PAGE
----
Italian equity derivatives traders will feel the brunt of a new tax introduced by the government from the 1st of September. Italy’s parliament approved the Financial Transaction Tax (FTT) bill in December 2012, a new charge that traders pay to trade in selected financial instruments. Italy and France have been the first of 11 European nations that have opted to introduce the financial transaction duty. The European Commission instigated talk about the FTT in 2011, a levy in financial transactions which aims to regulate and stabilise markets.
FXCM, a leading multi asset broker that is listed on the New York Stock Exchange, sent a notification about the new FTT rulings via an email to its clients today. The notification gave details about the proposed changes that will be affecting the FTSE MIB, on the FXCM platform the main Italian Stock Index is defined as the ITA40.
FXCM will widen the spread of the ITA40 by 10 pips (20 pips round turn) in order for the new levy to be paid. The FTT is to be paid by any client (regardless of their location) when transacting in Italian Equity Derivatives.
Challengers of the FTT have been arguing that the new tax will create an unfair advantage for instruments that are under the new regime, this will ultimately divert volume and liquidity to other asset classes that do not have additional transaction charges. Carlo de Casa, a Forex Analyst at Activtrades, believes that; “traders may consider other indices similar to the Italian one, such as the IBEX (the Spanish Index), or the popular and established, German DAX.”
The new tax may also change trader behaviour, as traders explore new strategies and mechanisms to surpass the tax. The tax is charged on the total value of the transaction, and as a result, traders may opt for lower value transactions. Forex Magnates believes that the new tax will have an impact on trading volumes, as seen by data on the Italian stock exchange post securities tax earlier this year and the Commodity Transaction Tax imposed by India’s government.
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Italy introduced the first element of the FTT earlier this year in March. The tax was to be levied on equities. As expected, the market reacted negatively to the new charge and volumes significantly reduced. According to data from Bats Chi-X Europe, volumes dropped 12% in March from January and February, the total value of trades equaled €2.72bn for the month of March.
The EU’s key objectives
The financial transaction tax comes three years after the global economy suffered immensely due to the credit crisis. The EU Commission, the body that proposed implementation of the tax, believes the charges will have a key impact in ensuring stability and efficiency in the market. The EU Commission expects significant changes to the market place with the implementation of the FTT. The key objectives of the proposed FTT as per the EU Commission:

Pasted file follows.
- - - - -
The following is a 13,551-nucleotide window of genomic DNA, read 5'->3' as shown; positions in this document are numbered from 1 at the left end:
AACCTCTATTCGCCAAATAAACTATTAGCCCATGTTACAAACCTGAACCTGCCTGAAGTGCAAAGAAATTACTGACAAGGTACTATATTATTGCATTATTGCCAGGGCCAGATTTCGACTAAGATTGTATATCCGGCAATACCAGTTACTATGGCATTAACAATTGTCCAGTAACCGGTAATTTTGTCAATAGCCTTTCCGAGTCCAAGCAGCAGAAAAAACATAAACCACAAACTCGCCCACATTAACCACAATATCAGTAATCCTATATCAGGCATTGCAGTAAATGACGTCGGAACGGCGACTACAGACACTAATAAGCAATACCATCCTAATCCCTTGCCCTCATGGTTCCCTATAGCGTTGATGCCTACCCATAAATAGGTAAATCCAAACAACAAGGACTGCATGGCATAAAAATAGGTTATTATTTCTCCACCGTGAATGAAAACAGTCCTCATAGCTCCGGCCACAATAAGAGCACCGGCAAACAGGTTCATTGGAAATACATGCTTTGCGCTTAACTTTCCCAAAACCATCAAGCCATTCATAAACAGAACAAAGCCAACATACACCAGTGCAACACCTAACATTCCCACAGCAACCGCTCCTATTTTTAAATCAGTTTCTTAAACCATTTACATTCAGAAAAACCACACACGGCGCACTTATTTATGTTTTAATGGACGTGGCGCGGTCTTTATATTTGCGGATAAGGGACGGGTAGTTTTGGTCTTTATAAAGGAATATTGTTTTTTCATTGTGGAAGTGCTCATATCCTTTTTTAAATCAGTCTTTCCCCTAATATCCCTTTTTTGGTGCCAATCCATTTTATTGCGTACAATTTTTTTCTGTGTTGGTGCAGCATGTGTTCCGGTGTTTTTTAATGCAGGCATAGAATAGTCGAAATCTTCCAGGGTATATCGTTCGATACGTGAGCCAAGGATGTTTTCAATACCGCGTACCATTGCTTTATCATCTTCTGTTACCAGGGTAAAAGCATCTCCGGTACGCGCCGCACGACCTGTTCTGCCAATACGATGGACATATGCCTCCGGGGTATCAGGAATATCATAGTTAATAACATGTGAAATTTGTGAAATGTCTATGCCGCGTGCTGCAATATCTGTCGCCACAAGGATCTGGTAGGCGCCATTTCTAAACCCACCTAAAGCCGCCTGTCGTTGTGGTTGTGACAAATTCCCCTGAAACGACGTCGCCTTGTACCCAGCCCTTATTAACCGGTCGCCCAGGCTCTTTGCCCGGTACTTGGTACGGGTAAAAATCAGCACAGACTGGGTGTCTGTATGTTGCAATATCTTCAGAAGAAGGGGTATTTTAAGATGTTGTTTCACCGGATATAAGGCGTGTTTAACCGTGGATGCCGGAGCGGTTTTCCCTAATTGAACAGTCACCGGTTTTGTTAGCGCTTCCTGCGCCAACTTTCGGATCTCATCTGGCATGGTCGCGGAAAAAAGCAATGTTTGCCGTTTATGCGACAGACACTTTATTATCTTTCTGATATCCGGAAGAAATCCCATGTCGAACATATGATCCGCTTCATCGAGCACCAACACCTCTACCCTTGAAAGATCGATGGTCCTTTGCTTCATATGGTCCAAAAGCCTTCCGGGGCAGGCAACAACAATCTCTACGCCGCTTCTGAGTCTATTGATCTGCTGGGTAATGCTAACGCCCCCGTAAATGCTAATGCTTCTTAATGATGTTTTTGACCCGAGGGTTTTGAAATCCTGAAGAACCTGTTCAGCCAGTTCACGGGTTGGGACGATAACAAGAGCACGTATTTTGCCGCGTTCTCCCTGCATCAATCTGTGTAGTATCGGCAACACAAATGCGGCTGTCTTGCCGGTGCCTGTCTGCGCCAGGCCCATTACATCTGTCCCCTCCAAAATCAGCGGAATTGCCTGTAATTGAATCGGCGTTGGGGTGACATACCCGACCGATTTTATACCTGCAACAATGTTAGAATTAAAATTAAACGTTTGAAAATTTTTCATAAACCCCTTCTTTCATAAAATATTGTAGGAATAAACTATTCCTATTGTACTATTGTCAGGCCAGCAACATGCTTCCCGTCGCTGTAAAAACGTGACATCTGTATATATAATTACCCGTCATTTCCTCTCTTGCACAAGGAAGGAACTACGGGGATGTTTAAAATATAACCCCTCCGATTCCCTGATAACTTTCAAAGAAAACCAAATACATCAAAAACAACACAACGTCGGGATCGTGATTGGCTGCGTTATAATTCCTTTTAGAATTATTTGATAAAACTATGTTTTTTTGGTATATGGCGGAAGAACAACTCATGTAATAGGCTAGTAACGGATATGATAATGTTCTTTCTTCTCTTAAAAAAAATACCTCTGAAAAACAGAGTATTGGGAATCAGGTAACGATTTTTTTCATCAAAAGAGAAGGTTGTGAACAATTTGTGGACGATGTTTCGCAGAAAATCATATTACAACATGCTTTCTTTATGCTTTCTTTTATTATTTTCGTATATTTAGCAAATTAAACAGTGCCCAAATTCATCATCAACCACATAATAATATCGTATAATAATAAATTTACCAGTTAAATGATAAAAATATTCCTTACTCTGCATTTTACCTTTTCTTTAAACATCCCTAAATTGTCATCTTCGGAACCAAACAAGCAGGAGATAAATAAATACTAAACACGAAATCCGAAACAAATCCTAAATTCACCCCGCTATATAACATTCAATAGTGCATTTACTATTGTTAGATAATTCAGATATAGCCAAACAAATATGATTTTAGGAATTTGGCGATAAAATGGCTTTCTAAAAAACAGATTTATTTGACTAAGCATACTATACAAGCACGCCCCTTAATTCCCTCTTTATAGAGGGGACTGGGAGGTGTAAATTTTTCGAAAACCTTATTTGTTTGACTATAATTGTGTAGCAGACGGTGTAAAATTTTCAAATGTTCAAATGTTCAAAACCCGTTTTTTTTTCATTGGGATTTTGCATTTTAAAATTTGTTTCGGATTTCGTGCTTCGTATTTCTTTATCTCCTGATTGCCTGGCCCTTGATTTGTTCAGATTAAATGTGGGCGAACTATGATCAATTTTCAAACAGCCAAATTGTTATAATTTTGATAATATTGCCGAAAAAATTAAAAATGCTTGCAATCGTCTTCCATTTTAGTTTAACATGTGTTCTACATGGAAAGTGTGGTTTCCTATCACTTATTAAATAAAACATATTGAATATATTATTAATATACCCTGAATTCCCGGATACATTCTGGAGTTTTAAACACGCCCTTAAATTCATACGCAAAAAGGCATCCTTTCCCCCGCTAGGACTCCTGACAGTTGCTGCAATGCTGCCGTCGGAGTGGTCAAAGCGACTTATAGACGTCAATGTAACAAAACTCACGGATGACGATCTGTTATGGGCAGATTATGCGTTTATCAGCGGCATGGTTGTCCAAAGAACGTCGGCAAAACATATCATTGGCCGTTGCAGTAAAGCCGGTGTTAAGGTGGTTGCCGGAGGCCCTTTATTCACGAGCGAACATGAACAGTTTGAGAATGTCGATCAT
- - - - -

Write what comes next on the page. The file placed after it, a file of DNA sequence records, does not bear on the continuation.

- To prevent the fragmentation of the Single Market that could result from numerous uncoordinated national approaches to taxing financial transactions;
- To ensure that the financial sector make a fair and substantial contribution to public finances;
- To discourage financial transactions which do not contribute to the efficiency of financial markets or to the real economy;
Italy and the FTT
The key points of the new law are as follows, from the official government website:
- The FTT will be imposed on shares issued by Italian resident companies with a capitalisation of more than EUR 500 million, ADRs and GDRs, and shares via convertible bonds;
- The rates for taxable transactions will be 0.1% if traded on regulated markets or Multilateral Trading Facilities (MTF), or 0.2% if executed over-the-counter (OTC). However, only for the financial year 2013, the applicable rates will be 0.12% if traded on regulated markets or MTF and 0.22% if executed OTC;
- Derivatives contracts traded OTC will be subject to a fixed amount between EUR 0.01875 and EUR 200 depending on the type of contract and its notional value. If derivatives contracts are executed on a regulated market or MTF, the tax will be reduced to 20% of the original notional amount;
- The tax liability will be levied on the buyer in case of cash equity, and on each party involved in the transaction for derivatives contracts, while the payment will be due by the 16th of the next month the transaction takes place;
- A tax of 0.02% on High-Frequency Trading Tax (HFTT) will be applicable in addition to the new FTT on the counter-value of orders cancelled or amended by HFT systems.
The new Financial Transaction Tax is expected to be rolled out across 11 major European countries. The eleven nations include France and Italy as well as; Germany, Spain, Belgium, Austria, Greece, Portugal, Slovakia, Slovenia and Estonia. The UK has been outspoken about the proposed tax and London’s Mayor, Boris Johnson has gone as far as saying: “German and Italian banks should move to the UK if FTT is introduced,” in a statement to the media.
The Financial Transaction Tax is expected to bring in around £30 to £40 billion per annum in revenue for authorities.